Considering the Role of the Environment in Women's Health

Blair Wylie

The medical profession is paying closer attention to the environment’s impact on women’s health because of growing awareness of climate change and high-profile media stories about the impact of lead exposure and contaminated water, says Blair Wylie, founding director of the Collaborative for Women’s Environmental Health in the Department of Obstetrics & Gynecology at Columbia University Vagelos College of Physicians and Surgeons.

She joined Columbia in 2022 to lead the new collaborative. “Ob/Gyn is a few steps behind pediatrics in thinking about environmental contributors to disease,” Wylie says. “Health issues related to the environment can start before birth. I see my goal as helping to amplify this, helping researchers in the department think about the various environmental contributors.”

A big part of her role is increasing literacy among Columbia’s clinicians and patients around environmental health concerns. More patients now ask about the effects of such things as mold growing in their homes, summer heat waves, and smoke from wildfires. “And, oftentimes clinicians throw up their hands because they don’t know what to do,” Wylie says.

Advocacy and community engagement are important, too. Partnerships with community-based organizations can help promote policy change around environmental problems that contribute to poor health. For example, Columbia physicians have partnered with organizations pushing for New York City buses to stop idling.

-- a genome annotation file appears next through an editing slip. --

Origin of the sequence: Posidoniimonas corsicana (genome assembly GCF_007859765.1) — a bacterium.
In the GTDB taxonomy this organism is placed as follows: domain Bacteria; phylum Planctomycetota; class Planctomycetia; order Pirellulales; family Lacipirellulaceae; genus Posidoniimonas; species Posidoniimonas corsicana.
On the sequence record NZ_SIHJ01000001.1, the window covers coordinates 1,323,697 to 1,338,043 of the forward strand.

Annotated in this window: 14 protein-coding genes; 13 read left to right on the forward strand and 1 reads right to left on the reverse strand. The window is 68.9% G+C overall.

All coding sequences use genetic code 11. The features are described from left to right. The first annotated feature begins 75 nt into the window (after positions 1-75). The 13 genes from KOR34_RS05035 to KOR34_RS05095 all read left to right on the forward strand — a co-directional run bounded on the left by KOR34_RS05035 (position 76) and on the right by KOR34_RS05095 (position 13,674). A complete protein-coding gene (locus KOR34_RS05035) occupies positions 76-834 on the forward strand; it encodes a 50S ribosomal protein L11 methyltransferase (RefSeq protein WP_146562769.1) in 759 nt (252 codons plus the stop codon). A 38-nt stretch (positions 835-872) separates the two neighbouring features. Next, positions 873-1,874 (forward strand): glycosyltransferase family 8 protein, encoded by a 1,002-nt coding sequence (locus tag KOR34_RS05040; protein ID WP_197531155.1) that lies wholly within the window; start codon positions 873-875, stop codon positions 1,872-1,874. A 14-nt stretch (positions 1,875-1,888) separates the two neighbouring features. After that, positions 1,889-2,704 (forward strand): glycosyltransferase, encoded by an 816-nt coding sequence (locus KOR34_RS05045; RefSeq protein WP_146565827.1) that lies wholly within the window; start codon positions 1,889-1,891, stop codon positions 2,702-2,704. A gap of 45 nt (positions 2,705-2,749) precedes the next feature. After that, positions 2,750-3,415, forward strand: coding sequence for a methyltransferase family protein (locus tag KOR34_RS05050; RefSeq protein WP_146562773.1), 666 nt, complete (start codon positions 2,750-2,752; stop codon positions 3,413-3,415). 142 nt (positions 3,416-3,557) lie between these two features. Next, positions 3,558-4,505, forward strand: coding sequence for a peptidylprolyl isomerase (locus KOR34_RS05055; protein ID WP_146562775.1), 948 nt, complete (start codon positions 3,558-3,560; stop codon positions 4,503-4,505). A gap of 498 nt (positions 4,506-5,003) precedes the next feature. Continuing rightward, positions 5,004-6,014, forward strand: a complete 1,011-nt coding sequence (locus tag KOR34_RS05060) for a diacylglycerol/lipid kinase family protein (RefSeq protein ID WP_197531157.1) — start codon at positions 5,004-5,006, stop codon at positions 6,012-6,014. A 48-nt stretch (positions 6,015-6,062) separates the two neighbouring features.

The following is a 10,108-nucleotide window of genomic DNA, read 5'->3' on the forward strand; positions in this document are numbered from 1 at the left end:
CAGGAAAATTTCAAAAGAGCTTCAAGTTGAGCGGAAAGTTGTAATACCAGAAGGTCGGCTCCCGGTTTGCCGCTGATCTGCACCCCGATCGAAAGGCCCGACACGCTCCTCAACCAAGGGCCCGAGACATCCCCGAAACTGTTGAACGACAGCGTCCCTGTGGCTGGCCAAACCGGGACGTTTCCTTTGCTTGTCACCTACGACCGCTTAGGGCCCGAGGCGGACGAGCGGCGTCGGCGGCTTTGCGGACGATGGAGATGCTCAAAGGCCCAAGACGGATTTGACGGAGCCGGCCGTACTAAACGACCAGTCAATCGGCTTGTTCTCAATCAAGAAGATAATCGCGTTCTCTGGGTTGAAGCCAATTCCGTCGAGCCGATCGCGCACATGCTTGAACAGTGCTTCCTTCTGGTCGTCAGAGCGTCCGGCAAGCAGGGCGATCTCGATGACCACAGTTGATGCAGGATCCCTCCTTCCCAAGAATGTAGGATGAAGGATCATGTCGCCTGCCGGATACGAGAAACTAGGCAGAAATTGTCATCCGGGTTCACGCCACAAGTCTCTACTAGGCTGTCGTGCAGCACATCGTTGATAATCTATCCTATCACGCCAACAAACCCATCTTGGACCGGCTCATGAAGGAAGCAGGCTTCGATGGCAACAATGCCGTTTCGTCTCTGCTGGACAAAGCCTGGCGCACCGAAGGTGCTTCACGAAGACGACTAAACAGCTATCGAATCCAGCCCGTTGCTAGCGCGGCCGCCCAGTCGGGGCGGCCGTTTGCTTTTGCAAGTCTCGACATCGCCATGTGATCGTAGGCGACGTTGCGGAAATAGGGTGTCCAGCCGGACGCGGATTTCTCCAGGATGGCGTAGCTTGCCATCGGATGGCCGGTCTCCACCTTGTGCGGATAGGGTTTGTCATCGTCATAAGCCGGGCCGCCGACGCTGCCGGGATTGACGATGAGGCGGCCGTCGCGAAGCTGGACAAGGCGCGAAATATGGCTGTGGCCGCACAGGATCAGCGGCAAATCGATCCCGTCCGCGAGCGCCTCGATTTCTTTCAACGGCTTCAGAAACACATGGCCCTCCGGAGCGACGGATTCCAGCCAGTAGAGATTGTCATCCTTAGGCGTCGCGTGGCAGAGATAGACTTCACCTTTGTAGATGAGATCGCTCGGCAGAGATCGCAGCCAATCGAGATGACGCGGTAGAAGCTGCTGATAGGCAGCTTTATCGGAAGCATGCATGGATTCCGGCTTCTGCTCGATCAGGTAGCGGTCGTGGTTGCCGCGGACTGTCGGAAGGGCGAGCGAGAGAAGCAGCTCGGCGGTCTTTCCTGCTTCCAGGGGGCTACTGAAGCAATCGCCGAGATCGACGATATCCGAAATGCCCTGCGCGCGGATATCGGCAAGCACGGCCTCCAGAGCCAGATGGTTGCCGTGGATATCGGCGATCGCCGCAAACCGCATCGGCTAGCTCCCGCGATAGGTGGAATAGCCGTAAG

“We, as clinicians, have powerful voices when it comes to influencing policy and legislation,” says Wylie.

A focus on the environment is critical to see real change in health outcomes, she adds. Moving the needle on decreasing preterm birth rates, for example, may require a close look at air quality and air pollution and subsequent legislation to help. It’s the same with prenatal lead exposure affecting development and endocrine-disrupting chemicals, such as phthalates in personal care products, that impact fertility and menopause.

Part of the collaborative’s mission is sustainability, recognizing that climate change is an existential threat and helping Columbia reduce its carbon footprint and carry out effective disaster planning for its patient population ahead of events like heat waves and floods.

“The overall thought is to elevate the environment as a contributor to disease and to health care disparities,” says Wylie. “We’re trying to create these bridges both within our department and also with other parts of Columbia that are focused on the environment—law school, public health school—where we’re bringing obstetricians and gynecologists to the table.”


More information

Blair Wylie, MD, is the Virgil G. Damon Professor of Obstetrics and Gynecology at Columbia University Vagelos College of Physicians and Surgeons.

This is an excerpt from an article, "The State of Care: Women's Health," that appeared in the Winter 2023 issue of Columbia Medicine.